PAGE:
Sustainable products are on the rise, and unfortunately, so is greenwashing. Biabani prioritizes a financially inclusive approach to sustainability. The best sustainable practice is free—just buying less. At the end of the day, the less you buy, the less waste you generate and the less resources are consumed in the production process. 

“I don’t think there’s much that you need to buy,” Biabani said. “Especially in college, there are so many things that are marketed as super sustainable that are just unaffordable. I don’t want anyone to feel the pressure that they need to buy certain things in order to be sustainable, because sustainability is inversely related to consumption. On average, if you’re consuming less, you’re making a big difference.”

 

Jessica Prus: Serving up sustainability, one fork at a time

Senior Jessica Prus grew up learning about sustainability alongside her ABC’s. Recycling, reusing old containers and donating old clothes were an integral part of her family’s lifestyle. While she initially encountered challenges trying to transplant sustainable practices from home to the confines of a dorm environment, Prus quickly found innovative ways to incorporate sustainability into her college lifestyle, from weeding at the Vanderbilt Community Garden to launching a bamboo cutlery initiative with SPEAR. 

Here are Prus’s tips for incorporating sustainability into Vanderbilt student life: 

 

Laundry

Laundry is a necessary (although sometimes annoying) part of college life. However, laundry can also be a significant source of energy expenditure, water consumption and chemical waste. In order to minimize the environmental impact of her weekly wash cycle, Prus has incorporated several sustainable laundry tactics. 

“I try to put my clothes in the cold cycle, which uses less energy, and I also try to air dry them,” Prus said. “I know a lot of people that have a drying rack in their room. I don’t, I kind of just drape my clothes over different surfaces and let them dry, which saves energy from the dryer.”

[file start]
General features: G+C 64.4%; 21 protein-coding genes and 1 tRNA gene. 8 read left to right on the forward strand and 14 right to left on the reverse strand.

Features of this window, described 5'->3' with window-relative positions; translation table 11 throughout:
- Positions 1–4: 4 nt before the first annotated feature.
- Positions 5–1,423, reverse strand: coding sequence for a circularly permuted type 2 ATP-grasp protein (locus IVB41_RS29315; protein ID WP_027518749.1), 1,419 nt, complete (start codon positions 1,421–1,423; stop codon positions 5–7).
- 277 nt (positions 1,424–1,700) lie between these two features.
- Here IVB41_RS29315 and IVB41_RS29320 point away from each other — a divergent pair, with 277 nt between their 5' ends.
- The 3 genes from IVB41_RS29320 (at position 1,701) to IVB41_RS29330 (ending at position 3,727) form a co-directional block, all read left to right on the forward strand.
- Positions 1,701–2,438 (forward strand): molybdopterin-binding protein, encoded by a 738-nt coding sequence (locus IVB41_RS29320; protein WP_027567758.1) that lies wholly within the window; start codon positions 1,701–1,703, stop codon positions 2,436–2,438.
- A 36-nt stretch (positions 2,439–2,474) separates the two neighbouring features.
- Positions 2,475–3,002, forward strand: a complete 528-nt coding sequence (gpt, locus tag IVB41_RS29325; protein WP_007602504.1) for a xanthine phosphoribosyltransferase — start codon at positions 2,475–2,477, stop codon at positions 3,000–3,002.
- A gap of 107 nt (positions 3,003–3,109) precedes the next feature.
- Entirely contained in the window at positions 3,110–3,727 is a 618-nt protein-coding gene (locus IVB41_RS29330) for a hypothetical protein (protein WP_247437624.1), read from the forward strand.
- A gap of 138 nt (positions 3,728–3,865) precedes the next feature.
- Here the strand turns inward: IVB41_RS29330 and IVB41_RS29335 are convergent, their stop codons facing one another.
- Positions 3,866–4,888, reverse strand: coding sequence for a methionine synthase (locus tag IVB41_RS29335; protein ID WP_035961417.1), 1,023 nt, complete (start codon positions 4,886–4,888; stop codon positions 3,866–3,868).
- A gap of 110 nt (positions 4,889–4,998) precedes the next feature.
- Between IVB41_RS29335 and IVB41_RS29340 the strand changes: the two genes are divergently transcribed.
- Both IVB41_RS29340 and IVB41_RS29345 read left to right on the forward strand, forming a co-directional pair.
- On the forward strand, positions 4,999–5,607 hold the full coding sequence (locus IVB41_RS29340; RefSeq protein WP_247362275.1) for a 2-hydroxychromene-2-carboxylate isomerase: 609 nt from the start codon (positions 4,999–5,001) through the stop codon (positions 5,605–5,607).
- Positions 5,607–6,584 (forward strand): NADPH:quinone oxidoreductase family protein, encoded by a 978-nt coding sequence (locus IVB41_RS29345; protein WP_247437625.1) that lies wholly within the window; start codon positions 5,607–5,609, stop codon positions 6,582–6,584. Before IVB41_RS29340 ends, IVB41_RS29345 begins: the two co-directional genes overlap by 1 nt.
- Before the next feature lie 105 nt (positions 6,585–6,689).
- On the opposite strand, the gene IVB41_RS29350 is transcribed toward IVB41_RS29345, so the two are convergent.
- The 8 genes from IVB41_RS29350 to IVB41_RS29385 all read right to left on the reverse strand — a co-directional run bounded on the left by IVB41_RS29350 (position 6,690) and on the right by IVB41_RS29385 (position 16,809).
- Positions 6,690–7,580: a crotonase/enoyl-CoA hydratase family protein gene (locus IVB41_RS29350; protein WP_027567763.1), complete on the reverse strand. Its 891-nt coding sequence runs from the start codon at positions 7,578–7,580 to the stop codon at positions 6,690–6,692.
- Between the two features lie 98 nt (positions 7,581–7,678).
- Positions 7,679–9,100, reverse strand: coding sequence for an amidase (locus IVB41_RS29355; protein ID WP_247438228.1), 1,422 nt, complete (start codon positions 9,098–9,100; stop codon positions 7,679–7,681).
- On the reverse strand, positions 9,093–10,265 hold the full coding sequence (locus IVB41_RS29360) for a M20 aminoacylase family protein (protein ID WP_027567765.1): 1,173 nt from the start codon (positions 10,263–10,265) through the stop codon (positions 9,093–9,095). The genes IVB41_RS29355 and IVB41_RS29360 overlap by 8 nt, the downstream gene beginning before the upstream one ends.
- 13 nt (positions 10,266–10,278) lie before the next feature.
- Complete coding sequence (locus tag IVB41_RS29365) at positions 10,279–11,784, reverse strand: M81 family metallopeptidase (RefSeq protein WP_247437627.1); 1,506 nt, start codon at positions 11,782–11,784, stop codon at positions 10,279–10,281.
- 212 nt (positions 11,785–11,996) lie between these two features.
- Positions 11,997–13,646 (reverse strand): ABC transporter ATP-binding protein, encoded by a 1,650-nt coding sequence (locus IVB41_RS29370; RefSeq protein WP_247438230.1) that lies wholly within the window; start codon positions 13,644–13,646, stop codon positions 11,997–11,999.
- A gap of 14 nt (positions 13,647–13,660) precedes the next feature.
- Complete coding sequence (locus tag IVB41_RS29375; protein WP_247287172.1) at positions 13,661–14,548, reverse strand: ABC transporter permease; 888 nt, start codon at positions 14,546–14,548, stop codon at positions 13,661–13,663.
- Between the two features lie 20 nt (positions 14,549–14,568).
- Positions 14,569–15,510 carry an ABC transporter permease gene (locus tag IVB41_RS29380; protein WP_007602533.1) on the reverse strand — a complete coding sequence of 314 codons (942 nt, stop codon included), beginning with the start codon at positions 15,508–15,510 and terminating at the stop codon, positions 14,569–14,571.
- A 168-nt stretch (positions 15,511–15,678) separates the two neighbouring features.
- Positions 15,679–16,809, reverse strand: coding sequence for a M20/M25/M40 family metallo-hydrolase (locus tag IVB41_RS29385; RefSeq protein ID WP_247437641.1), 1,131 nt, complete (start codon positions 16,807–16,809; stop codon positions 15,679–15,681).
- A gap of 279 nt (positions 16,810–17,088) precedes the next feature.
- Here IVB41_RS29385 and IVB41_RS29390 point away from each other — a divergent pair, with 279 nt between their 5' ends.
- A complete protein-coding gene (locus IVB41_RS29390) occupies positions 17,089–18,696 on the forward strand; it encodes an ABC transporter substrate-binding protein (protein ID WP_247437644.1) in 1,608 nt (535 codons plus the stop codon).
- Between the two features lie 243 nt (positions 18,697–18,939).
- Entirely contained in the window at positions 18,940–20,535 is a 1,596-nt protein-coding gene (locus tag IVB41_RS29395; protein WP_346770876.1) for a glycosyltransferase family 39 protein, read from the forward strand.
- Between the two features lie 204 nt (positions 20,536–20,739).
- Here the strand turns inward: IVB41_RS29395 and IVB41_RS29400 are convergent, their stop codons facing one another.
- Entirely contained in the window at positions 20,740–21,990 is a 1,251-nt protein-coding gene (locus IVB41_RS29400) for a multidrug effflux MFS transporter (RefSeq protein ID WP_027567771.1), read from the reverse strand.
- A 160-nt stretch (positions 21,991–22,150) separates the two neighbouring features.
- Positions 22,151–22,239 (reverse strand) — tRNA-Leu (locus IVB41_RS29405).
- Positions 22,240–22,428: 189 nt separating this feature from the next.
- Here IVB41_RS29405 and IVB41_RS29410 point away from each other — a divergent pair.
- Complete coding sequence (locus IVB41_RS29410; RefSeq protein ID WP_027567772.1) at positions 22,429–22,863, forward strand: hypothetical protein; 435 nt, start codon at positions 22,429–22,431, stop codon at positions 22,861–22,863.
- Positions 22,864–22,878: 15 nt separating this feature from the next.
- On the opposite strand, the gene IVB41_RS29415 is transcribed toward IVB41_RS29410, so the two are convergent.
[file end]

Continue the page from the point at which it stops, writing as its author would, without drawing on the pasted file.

Vanderbilt’s greenhouse, partially promoted by the Vanderbilt Community Garden (Ellie Miller)

Green Fund

Some of Vanderbilt’s most innovative sustainability projects, like the hydration stations for reusable water bottles, were concocted by students and funded by the Vanderbilt Green Fund. The Green Fund has three main focus areas: Innovation Proposals that promote efficient campus utility consumption, Academic/Educational Proposals that raise awareness around environmental issues and Laboratory Proposals that increase the sustainability of lab operations. Prus sits on the joint VSG-SPEAR student committee that evaluates project ideas. Students can submit their Green Fund ideas here

“You can submit an idea proposal and then get it funded and actually have it turned into a project on campus,” Prus said. “That’s how all the hydration stations were created. If you have any idea that you think could help make campus more sustainable, submit it to the Green Fund.”

 

Reusable bamboo cutlery

2020 ushered in a new campus dining experience, with to-go dining containers and massive dining tents becoming the norm. Prus was troubled by the massive amount of waste generated by disposable silverware. Inspired by previous initiatives, Prus reached out to SPEAR about providing students with reusable cutlery made out of bamboo, both a sustainable and cost-effective material. In February of 2021, through the joint effort of SPEAR and Vanderbilt Campus Dining, Prus’s idea came to fruition as bamboo cutlery kits became available for pick-up to all undergraduate students at Rand, Commons and Munchie Marts. 

“[The bamboo cutlery initiative] introduced people to the idea of sustainability and that maybe they can get this type of bamboo utensil even in normal times,” Prus said. “Honestly, I know this year, a lot of us don’t have access to kitchens. I am in a single this year and I don’t have kitchen access, so I know it can be hard to figure out how to clean reusable utensils. But even if some students use it occasionally, I think that’s a win. That does eventually reduce waste, and the little things count.”

Leave a Comment